Short Term 12 review: life in the long term
A heartbreaking drama about the lingering affects of childhood abuse and neglect, even under the best of curative circumstances.
I’m “biast” (pro):
I’m “biast” (con): nothing
(what is this about? see my critic’s minifesto)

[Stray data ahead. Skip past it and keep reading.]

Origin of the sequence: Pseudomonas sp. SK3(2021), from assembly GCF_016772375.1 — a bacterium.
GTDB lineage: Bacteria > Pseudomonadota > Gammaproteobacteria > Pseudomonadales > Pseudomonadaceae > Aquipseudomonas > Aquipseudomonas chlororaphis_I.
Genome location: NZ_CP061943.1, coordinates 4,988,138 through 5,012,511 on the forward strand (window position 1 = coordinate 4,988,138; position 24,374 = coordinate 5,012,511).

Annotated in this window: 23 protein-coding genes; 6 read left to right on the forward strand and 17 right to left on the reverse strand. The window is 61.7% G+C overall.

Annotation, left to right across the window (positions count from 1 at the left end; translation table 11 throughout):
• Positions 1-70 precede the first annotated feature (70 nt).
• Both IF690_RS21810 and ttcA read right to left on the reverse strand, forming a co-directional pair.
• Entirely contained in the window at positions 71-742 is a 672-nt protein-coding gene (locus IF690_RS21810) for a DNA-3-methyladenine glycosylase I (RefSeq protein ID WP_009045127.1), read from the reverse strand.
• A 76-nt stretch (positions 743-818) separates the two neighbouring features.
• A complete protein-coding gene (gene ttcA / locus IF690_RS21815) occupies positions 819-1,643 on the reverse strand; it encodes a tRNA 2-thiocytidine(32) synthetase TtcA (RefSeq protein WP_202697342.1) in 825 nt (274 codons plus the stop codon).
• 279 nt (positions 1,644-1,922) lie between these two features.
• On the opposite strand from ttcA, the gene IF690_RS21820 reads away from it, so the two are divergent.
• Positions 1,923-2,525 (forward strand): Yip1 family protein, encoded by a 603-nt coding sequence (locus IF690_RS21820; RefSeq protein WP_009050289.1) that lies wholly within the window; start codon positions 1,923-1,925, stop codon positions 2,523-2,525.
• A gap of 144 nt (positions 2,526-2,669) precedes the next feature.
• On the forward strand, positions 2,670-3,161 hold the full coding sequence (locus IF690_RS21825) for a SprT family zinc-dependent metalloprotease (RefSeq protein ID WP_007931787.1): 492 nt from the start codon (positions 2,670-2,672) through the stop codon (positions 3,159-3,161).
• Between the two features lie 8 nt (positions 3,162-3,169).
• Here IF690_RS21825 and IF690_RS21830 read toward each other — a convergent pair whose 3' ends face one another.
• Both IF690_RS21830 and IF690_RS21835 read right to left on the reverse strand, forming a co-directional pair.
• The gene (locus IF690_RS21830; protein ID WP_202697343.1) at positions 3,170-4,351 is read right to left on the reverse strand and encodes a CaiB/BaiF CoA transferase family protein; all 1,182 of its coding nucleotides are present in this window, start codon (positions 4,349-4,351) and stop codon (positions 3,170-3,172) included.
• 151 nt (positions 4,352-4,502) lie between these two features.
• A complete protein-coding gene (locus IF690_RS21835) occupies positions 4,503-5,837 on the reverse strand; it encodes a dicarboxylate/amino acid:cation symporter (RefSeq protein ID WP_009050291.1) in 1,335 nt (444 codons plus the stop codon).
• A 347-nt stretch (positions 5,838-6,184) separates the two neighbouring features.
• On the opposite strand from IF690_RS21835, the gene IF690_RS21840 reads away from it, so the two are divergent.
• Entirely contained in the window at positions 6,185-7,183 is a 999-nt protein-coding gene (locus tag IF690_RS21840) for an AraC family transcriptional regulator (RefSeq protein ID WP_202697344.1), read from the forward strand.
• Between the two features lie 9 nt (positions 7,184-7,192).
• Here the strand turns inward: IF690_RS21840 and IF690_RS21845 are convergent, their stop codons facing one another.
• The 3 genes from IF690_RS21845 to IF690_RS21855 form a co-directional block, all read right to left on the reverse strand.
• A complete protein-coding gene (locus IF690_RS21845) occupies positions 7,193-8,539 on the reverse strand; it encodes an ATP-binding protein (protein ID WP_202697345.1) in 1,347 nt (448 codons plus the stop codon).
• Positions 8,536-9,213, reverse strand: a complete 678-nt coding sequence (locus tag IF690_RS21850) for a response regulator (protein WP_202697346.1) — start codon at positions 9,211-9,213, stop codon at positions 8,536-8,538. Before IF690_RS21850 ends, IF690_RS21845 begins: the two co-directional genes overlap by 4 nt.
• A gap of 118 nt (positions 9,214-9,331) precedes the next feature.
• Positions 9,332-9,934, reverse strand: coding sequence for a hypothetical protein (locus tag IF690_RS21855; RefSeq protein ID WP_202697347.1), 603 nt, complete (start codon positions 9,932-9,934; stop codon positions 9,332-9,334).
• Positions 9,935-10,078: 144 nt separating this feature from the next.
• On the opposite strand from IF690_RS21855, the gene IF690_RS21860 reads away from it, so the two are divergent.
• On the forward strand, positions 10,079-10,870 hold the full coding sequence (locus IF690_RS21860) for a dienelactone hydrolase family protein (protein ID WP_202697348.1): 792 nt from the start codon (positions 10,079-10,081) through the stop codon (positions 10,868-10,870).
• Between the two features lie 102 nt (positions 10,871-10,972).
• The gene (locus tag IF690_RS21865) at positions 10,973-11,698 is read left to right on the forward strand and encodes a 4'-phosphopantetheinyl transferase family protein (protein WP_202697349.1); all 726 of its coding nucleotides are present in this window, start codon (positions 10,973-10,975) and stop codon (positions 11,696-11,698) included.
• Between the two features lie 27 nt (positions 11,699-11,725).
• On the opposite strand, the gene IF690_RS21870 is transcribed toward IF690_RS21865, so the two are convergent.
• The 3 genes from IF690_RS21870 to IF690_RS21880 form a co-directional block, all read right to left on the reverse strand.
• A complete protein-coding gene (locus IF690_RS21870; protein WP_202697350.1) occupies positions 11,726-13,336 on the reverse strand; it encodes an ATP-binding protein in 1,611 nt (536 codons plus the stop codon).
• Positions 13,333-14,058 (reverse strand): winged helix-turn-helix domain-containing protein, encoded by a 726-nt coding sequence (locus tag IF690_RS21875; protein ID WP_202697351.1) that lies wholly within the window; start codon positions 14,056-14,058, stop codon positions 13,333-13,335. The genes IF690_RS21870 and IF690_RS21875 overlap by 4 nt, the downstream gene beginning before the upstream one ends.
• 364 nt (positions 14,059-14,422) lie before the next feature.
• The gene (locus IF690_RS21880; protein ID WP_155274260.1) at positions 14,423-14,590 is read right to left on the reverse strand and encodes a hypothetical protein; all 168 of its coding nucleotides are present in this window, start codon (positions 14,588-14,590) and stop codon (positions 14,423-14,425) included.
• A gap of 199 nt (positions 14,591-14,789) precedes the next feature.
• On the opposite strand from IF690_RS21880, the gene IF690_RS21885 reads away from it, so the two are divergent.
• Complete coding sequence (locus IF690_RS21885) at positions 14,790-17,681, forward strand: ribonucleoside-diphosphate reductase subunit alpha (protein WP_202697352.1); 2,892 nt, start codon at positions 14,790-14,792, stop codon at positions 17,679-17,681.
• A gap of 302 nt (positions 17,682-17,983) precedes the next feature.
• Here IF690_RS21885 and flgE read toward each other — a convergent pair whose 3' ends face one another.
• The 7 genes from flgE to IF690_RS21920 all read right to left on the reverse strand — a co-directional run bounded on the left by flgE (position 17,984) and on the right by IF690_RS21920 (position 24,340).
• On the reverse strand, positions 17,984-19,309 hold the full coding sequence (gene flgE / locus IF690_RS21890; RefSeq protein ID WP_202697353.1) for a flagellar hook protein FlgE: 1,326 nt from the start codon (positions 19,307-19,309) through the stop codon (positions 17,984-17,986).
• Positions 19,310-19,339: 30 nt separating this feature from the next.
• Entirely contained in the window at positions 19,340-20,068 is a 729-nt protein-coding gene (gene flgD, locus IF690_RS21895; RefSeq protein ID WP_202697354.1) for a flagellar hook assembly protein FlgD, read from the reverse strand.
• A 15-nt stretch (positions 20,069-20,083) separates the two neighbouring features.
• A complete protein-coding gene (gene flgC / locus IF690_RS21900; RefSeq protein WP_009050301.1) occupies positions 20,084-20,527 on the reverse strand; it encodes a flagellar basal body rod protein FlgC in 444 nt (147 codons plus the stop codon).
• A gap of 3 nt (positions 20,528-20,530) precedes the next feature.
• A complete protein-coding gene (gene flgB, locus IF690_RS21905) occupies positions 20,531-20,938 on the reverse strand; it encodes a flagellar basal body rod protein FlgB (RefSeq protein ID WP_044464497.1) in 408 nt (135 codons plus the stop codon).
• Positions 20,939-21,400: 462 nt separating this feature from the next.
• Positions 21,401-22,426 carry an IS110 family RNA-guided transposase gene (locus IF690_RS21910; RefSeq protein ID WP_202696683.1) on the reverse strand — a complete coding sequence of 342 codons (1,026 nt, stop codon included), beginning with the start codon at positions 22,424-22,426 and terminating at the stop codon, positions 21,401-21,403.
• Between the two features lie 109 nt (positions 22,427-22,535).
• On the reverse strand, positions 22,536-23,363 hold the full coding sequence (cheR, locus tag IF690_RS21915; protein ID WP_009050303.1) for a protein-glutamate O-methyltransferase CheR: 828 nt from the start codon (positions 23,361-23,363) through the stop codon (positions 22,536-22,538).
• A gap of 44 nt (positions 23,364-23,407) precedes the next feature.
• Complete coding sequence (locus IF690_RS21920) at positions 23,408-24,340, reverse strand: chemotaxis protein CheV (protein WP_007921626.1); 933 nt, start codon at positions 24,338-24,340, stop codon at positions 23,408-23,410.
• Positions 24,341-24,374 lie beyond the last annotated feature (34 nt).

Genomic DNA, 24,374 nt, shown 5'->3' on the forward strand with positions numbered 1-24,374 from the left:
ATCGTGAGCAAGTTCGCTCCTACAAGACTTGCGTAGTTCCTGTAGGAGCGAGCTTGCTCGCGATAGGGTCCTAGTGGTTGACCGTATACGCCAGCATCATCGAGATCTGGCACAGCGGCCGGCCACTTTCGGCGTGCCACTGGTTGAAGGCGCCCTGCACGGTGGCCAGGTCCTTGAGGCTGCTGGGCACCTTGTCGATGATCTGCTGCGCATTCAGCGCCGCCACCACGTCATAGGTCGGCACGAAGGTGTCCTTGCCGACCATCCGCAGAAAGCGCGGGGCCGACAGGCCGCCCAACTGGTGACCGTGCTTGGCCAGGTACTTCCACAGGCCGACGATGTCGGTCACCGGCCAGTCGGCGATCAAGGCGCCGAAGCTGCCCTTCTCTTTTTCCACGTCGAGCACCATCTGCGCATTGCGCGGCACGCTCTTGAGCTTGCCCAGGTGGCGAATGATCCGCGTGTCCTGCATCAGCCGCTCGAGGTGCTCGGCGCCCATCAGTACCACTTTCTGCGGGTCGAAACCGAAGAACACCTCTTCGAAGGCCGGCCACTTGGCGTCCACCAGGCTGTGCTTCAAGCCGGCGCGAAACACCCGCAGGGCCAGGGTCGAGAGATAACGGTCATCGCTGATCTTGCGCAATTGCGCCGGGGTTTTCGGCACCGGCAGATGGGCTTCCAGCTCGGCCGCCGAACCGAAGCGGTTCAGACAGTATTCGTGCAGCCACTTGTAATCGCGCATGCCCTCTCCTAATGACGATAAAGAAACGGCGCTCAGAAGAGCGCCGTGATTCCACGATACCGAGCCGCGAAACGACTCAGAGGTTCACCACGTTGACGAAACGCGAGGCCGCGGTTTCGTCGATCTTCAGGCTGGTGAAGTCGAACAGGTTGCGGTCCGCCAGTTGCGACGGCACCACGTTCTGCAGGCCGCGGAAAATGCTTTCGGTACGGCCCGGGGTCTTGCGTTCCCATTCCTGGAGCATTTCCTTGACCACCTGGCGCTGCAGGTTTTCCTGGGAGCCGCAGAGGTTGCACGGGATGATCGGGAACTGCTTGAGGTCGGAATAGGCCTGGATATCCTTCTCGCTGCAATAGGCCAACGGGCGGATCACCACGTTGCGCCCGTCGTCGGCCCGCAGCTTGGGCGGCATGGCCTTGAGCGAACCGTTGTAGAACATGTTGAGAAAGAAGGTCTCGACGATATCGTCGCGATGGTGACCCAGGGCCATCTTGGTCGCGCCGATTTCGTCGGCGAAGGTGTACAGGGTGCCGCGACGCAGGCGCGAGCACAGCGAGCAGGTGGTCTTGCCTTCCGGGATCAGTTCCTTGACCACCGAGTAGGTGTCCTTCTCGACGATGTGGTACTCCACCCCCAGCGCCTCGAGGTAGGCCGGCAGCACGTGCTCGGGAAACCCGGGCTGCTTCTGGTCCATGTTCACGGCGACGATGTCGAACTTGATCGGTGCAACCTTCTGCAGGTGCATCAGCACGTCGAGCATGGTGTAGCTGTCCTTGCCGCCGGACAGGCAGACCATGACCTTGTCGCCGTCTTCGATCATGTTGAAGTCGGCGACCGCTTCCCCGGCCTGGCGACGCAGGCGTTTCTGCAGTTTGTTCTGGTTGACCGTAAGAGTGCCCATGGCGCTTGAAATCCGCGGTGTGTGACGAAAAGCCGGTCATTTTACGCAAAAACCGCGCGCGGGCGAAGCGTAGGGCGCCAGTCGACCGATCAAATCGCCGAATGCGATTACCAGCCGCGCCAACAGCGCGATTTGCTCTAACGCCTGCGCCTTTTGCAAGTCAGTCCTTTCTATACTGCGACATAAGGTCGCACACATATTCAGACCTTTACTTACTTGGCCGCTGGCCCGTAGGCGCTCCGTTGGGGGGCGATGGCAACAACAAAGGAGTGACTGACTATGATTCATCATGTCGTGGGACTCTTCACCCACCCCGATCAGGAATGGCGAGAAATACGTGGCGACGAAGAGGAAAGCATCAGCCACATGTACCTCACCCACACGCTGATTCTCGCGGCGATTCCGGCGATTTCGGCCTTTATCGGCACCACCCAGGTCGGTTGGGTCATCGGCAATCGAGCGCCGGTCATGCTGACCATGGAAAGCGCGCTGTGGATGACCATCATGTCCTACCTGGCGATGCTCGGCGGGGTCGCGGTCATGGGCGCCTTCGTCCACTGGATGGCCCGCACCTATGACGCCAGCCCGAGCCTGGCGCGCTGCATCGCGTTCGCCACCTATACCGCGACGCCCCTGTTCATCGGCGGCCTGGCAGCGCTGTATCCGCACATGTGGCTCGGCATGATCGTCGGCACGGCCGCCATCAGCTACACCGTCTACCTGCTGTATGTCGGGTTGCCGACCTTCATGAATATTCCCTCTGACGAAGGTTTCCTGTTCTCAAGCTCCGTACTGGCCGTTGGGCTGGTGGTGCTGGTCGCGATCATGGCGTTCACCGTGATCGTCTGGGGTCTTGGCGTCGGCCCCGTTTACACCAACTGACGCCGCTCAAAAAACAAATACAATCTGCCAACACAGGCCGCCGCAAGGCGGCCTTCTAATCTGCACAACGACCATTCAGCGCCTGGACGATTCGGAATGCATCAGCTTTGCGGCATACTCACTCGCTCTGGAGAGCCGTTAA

An abundance of violence. A lack of love. The results of these horrors are what Grace (Brie Larson: The Spectacular Now) faces every day in her job at the titular institution, a group home for at-risk teenagers who have been abused or neglected. As we watch her work with these utterly authentic kids — they are difficult and demanding, unable to articulate their pain and perhaps aware only subconsciously of their needs — one of the first questions we find ourselves asking is, Which is worse: abuse, or neglect? (There is no answer, but asking the question is seemingly an unavoidable horror: as if anyone gets to make that choice.) Grace seems remarkably able to cope with kids like Marcus (Keith Stanfield), who tells terrible stories of maltreatment by his own mother and who is now facing life on his own: he’s aging out of the system and will have to leave soon. But new arrival Jayden (Kaitlyn Dever: The Spectacular Now) seems to perturb Grace in a way we haven’t seen in her before, and soon we come to appreciate that she gets the kids because she’s been in their situation. Her boyfriend, Mason (John Gallagher Jr.: Jonah Hex), works at the home as well, and couldn’t be more supportive as she starts to crumble; he’s also a survivor of institutional care, though a visit to the huge rambunctious foster family he was raised in suggests he hasn’t been quite as damaged as Grace or their charges. This isn’t a relentlessly grim film: writer-director Destin Daniel Cretton based on his own experience working at a group home, and there’s an abundance of humor here, because even in the worst circumstances, people are still human and life is never without some respite, if only for sanity’s sake. (One thing this flick proves: Male filmmakers can create realistic, fully human, complicatedly messed-up female protagonists, if they bother to try.) But mostly, Short Term 12 wonders, heartbreakingly, whether even Grace and Mason are success stories, or if they too damaged to ever truly recover. Even under the best of curative circumstances, does the impact of childhood abuse and neglect linger so that it can never fully be overcome? It’s an awful thing to contemplate.